Although the number of wood boats worldwide has remained stagnant for half a century, the amount of people looking to restore them has not dwindled. Every time Funk thinks there are no more boats for his business to work on, the Antique Boat Shop sees another good year, he said.
“There are thousands of these boats around the country stored away in garages or marinas, and as people discover them, they bring them out and want to get them restored. Most of these people really enjoy the restoration process — they like the feeling of ‘I’m taking something that was forgotten and bringing it back to life and using it.’ These boats almost have a soul in a sense that they want to be used and they want to live again on the water,” Funk said.
Many of the customers that come through the Antique Boat Shop’s doors for the first time are looking to restore a boat from their childhood, or one owned by their father or grandpa — many of them Chris-Crafts or Centuries, as the two manufacturers became popular for making affordable wood boats that families could own.
“They’re trying to relive their childhood and youth and the times in those boats with dad and grandpa,” Funk said. “That might be the boat they learned to water ski behind or the boat that they dated their future spouse in, so there’s a lot of sentimental reasons for these boats. And when you finish one for somebody that maybe has been in the family since it was new — it could be either ‘40s or ‘50s — I’ve had customers here cry when they see their boat, they’re so happy. It makes us feel really good when that happens.”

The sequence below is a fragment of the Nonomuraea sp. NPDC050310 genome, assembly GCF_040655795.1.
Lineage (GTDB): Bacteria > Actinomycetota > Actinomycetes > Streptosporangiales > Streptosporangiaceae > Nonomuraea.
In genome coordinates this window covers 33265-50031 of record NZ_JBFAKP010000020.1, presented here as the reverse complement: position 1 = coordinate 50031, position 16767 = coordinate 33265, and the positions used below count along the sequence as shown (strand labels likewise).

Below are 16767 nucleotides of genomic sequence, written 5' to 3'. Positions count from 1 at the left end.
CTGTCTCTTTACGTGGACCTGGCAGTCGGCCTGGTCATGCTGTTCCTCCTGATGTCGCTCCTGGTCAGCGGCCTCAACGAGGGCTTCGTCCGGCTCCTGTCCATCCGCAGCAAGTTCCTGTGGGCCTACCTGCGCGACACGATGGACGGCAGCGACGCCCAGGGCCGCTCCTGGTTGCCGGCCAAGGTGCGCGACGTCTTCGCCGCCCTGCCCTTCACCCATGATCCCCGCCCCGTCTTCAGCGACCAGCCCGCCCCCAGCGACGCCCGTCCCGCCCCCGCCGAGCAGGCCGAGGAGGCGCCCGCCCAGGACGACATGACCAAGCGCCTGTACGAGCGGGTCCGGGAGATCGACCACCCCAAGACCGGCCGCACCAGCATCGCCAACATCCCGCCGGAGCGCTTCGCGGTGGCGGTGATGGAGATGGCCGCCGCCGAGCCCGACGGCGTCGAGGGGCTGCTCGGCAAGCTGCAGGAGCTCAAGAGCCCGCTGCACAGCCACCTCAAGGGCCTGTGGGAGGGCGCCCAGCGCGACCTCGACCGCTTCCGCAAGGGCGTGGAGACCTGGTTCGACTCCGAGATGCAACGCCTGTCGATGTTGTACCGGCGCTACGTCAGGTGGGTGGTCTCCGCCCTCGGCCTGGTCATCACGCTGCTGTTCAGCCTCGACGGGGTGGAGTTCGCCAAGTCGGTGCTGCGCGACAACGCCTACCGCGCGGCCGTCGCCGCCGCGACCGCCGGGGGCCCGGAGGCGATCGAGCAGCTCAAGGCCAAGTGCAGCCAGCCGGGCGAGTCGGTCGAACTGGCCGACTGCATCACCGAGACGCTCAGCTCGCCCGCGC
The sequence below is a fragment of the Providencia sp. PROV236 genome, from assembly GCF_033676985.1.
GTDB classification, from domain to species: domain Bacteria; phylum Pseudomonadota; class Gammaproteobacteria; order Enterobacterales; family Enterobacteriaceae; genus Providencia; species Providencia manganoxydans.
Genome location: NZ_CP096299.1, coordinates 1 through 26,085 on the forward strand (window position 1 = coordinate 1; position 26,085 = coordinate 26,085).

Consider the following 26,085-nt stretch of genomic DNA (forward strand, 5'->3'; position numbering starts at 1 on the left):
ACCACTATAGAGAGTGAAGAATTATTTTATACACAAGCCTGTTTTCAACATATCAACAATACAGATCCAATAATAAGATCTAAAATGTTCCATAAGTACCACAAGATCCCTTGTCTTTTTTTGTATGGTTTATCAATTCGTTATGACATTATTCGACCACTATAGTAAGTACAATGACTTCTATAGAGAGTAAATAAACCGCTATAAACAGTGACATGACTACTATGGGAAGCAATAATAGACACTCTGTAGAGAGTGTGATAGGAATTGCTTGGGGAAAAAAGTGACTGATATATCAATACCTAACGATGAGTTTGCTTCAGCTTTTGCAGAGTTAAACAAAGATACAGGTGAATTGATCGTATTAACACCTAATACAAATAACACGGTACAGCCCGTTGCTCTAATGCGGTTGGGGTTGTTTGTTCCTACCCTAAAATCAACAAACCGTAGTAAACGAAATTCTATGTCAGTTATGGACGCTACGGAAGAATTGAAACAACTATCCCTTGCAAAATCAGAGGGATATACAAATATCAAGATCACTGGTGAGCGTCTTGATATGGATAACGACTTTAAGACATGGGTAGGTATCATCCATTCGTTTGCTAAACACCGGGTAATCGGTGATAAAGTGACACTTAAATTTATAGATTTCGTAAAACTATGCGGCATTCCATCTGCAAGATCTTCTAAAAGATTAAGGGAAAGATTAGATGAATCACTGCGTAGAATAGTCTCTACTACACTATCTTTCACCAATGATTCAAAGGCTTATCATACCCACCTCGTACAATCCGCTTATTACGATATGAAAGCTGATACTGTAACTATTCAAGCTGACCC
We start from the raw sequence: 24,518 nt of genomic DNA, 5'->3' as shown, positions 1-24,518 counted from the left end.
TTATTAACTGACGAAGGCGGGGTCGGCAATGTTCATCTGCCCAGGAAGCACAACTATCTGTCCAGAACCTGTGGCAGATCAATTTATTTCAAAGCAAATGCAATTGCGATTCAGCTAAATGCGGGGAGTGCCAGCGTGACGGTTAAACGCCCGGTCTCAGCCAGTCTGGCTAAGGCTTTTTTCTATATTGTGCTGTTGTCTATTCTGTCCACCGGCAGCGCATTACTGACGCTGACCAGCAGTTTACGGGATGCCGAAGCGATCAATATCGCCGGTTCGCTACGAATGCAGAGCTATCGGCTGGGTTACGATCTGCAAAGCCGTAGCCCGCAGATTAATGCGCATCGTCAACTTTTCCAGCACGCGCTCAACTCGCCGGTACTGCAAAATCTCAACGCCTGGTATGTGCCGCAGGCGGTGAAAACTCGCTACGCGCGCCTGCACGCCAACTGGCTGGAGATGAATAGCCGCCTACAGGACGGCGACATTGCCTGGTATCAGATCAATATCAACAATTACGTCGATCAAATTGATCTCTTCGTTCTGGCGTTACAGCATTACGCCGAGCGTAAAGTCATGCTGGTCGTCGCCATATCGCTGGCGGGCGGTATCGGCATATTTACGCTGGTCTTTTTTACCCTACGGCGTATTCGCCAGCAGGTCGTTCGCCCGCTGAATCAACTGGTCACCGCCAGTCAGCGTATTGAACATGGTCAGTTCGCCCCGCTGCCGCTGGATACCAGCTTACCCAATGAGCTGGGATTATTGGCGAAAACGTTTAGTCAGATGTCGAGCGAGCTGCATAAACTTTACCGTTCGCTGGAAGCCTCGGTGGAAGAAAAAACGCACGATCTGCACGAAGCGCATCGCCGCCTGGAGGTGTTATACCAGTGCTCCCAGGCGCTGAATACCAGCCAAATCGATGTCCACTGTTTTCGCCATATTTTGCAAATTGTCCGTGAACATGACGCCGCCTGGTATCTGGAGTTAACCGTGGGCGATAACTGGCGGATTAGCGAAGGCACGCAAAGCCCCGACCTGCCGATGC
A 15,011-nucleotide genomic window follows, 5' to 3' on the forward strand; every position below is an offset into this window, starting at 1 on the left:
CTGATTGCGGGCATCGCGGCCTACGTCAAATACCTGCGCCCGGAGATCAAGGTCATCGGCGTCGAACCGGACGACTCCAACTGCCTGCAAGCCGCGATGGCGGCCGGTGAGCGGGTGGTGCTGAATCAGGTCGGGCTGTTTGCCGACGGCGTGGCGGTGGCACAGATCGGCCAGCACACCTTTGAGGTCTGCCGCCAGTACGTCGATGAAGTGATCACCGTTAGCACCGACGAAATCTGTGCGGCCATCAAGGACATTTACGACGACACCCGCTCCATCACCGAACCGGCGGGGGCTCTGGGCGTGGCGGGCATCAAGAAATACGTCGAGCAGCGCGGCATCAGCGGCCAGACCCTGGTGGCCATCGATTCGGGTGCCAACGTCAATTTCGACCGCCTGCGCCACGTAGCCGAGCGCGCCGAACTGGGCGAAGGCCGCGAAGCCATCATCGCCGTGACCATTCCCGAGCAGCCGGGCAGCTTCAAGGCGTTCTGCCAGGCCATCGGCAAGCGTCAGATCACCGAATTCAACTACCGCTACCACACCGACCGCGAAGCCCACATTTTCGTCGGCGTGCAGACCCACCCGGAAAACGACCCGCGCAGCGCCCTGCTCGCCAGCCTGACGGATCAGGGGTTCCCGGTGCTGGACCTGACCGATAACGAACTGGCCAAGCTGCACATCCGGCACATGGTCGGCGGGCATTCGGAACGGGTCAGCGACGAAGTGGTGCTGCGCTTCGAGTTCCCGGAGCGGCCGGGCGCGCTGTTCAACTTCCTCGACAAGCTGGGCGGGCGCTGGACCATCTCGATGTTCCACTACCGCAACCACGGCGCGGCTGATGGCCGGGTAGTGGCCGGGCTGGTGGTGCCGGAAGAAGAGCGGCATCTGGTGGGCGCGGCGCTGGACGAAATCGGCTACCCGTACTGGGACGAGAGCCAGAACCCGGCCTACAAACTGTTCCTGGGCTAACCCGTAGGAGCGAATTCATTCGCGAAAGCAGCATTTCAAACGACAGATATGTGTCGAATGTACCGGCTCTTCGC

Funk said Chris-Crafts are most commonly associated with wood boats by those not involved in the hobby, much like the way people associate copy machines with Xerox. The ‘50s and ‘60s Chris-Crafts and Centuries still remain the most popular.
“There are still a lot of them around, people recognize them and they seem to have survived, and they just want to bring them back to life,” Funk said.
Asked about the “cream of the crop” in the antique boating world, he said Riva, an Italian manufacturer, has claim to the “ultimate wood boat.”
“They’re very expensive,” he said. “You can spend a million dollars on a Riva. We’ve done two, and we have another one coming in next fall.”
Beyond that, Gar Woods and Hackers are still very desirable as their production numbers are low.
Whatever the model, the Huntertown shop looks to continue stoking the nostalgia of many for years to come.
“I love what I do, these guys love what they do and we’re passionate about it.” Funk said. “It’s therapeutic to work in here with the wood, to work with your hands. When the boat’s all done, you can stand back and know you’ve preserved a piece of history.”